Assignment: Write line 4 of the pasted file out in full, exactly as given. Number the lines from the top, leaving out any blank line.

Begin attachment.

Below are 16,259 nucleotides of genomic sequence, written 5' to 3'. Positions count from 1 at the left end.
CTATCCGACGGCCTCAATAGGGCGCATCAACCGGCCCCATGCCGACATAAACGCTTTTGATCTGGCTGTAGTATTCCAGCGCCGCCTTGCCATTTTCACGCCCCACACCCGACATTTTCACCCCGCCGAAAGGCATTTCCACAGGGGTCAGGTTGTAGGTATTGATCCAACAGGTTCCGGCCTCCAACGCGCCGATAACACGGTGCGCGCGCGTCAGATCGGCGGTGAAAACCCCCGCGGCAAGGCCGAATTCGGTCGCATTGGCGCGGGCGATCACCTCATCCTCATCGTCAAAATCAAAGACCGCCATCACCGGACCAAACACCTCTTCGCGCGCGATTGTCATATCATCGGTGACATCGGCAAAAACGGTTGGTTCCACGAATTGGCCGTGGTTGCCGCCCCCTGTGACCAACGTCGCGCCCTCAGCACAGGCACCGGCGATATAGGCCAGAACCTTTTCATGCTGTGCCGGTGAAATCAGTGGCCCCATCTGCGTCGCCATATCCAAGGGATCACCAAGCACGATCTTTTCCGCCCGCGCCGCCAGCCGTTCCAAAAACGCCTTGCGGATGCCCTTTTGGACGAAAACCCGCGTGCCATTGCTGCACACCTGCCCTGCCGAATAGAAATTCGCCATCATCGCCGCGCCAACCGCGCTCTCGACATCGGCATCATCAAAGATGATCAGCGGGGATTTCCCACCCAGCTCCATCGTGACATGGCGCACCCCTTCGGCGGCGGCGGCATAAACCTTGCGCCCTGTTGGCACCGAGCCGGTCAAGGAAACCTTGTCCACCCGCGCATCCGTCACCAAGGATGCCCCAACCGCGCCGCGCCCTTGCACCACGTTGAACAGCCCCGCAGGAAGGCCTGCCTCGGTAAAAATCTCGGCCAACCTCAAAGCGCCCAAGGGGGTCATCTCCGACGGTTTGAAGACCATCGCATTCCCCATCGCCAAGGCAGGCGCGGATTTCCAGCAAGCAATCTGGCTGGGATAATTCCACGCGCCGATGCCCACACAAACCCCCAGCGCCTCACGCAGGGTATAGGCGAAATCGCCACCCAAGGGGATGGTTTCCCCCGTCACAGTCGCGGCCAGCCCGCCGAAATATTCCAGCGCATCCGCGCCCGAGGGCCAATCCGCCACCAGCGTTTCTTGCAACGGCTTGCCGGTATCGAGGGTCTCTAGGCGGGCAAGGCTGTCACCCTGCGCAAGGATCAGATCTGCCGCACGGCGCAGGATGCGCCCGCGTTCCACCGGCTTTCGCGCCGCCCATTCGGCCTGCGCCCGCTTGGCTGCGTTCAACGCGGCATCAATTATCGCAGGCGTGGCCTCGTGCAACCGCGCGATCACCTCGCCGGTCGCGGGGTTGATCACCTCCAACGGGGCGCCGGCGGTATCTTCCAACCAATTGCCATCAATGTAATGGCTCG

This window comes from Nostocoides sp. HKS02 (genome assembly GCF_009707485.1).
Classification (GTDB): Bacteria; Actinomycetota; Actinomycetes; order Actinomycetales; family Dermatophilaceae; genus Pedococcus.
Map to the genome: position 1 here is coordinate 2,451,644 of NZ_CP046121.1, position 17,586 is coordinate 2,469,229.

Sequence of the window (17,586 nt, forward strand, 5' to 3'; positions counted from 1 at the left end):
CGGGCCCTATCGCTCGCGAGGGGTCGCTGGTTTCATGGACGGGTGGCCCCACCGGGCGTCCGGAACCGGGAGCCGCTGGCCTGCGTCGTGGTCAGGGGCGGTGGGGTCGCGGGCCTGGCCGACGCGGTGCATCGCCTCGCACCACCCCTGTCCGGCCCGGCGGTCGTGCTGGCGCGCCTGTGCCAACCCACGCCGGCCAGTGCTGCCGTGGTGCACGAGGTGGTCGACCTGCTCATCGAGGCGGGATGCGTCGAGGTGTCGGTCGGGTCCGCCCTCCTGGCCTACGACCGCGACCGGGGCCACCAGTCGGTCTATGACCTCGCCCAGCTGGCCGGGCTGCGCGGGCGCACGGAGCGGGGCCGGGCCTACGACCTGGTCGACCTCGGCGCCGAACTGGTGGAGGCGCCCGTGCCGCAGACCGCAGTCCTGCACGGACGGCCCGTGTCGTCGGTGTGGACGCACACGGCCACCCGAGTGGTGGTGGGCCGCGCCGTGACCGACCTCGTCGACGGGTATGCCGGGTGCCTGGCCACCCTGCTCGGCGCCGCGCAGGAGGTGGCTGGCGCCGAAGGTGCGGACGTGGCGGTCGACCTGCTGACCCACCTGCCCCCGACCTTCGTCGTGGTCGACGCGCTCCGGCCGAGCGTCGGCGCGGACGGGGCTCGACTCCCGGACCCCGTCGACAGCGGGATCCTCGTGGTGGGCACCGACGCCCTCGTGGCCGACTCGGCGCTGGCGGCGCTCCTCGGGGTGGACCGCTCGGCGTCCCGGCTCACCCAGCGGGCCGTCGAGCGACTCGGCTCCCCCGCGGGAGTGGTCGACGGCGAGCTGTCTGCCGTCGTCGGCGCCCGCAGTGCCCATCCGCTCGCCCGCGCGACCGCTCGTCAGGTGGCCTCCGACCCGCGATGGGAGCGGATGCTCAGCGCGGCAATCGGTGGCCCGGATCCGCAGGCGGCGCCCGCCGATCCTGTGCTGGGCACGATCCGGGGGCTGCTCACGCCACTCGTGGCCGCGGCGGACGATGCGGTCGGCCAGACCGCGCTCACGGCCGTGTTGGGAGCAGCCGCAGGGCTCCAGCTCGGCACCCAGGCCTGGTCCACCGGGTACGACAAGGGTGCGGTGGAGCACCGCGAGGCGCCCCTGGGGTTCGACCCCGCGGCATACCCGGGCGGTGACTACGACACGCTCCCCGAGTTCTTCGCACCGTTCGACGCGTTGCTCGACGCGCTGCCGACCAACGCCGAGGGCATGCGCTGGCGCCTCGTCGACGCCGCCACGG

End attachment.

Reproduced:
Classification (GTDB): Bacteria; Actinomycetota; Actinomycetes; order Actinomycetales; family Dermatophilaceae; genus Pedococcus.